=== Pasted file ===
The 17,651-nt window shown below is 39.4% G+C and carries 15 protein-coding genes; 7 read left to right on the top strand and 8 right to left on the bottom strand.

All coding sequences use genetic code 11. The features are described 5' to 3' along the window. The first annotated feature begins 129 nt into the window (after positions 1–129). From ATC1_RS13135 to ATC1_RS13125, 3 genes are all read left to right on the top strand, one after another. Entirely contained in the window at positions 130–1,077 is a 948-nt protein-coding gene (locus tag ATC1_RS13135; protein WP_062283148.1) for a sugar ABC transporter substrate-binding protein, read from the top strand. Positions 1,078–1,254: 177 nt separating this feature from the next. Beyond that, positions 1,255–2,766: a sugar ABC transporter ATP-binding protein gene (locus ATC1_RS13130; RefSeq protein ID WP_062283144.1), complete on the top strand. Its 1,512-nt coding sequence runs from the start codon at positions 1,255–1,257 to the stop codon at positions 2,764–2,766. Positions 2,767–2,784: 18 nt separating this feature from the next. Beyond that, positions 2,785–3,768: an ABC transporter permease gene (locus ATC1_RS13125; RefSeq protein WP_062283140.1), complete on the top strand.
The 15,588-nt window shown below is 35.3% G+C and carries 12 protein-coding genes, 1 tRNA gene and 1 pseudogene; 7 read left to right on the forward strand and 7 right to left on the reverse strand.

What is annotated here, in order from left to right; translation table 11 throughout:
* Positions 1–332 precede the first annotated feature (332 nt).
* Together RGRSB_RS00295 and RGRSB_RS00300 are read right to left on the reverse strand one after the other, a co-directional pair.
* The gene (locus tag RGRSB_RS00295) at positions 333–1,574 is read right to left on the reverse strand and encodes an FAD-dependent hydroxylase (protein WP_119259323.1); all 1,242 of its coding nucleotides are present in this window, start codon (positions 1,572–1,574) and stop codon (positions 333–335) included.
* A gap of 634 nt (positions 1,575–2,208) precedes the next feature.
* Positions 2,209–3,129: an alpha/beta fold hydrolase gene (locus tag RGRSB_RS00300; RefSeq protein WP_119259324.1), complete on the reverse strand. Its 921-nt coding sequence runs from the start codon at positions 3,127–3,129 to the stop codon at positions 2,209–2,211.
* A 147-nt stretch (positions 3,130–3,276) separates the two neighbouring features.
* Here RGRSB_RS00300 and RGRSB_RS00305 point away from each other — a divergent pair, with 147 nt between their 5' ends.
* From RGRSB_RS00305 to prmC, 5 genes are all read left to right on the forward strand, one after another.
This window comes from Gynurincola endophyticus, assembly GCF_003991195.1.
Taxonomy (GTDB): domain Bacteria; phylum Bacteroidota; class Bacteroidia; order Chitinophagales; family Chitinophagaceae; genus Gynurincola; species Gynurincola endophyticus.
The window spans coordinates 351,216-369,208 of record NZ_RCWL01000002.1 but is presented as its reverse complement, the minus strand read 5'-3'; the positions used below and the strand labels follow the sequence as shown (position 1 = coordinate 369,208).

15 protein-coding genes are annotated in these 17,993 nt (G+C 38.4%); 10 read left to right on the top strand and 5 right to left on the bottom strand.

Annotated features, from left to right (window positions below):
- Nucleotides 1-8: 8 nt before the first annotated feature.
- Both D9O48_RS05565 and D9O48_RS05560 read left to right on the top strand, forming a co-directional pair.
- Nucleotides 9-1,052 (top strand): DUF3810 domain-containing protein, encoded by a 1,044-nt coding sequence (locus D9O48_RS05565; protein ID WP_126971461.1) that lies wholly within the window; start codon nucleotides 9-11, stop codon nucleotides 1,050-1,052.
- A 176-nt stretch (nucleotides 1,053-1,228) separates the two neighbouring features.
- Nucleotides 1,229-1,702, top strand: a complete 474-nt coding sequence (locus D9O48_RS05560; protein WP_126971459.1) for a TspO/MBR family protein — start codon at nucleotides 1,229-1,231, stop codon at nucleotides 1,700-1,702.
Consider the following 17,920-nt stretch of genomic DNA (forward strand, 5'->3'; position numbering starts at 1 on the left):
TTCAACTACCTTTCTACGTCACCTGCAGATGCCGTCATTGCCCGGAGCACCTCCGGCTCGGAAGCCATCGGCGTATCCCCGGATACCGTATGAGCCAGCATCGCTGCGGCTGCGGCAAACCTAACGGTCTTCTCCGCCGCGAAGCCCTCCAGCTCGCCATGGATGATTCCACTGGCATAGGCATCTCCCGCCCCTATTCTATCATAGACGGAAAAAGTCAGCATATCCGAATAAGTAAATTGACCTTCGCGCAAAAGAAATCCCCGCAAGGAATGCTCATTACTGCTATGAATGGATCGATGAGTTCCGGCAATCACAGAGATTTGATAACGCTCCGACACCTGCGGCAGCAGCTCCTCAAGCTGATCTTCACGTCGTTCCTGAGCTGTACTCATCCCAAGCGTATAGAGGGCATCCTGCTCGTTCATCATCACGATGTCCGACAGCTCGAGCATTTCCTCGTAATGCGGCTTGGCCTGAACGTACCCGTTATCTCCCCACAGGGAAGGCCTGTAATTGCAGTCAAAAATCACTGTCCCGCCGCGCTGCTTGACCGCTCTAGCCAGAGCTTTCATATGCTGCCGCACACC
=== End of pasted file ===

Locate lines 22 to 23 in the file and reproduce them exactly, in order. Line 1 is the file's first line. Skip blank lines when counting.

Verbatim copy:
- Nucleotides 1,229-1,702, top strand: a complete 474-nt coding sequence (locus D9O48_RS05560; protein WP_126971459.1) for a TspO/MBR family protein — start codon at nucleotides 1,229-1,231, stop codon at nucleotides 1,700-1,702.
Consider the following 17,920-nt stretch of genomic DNA (forward strand, 5'->3'; position numbering starts at 1 on the left):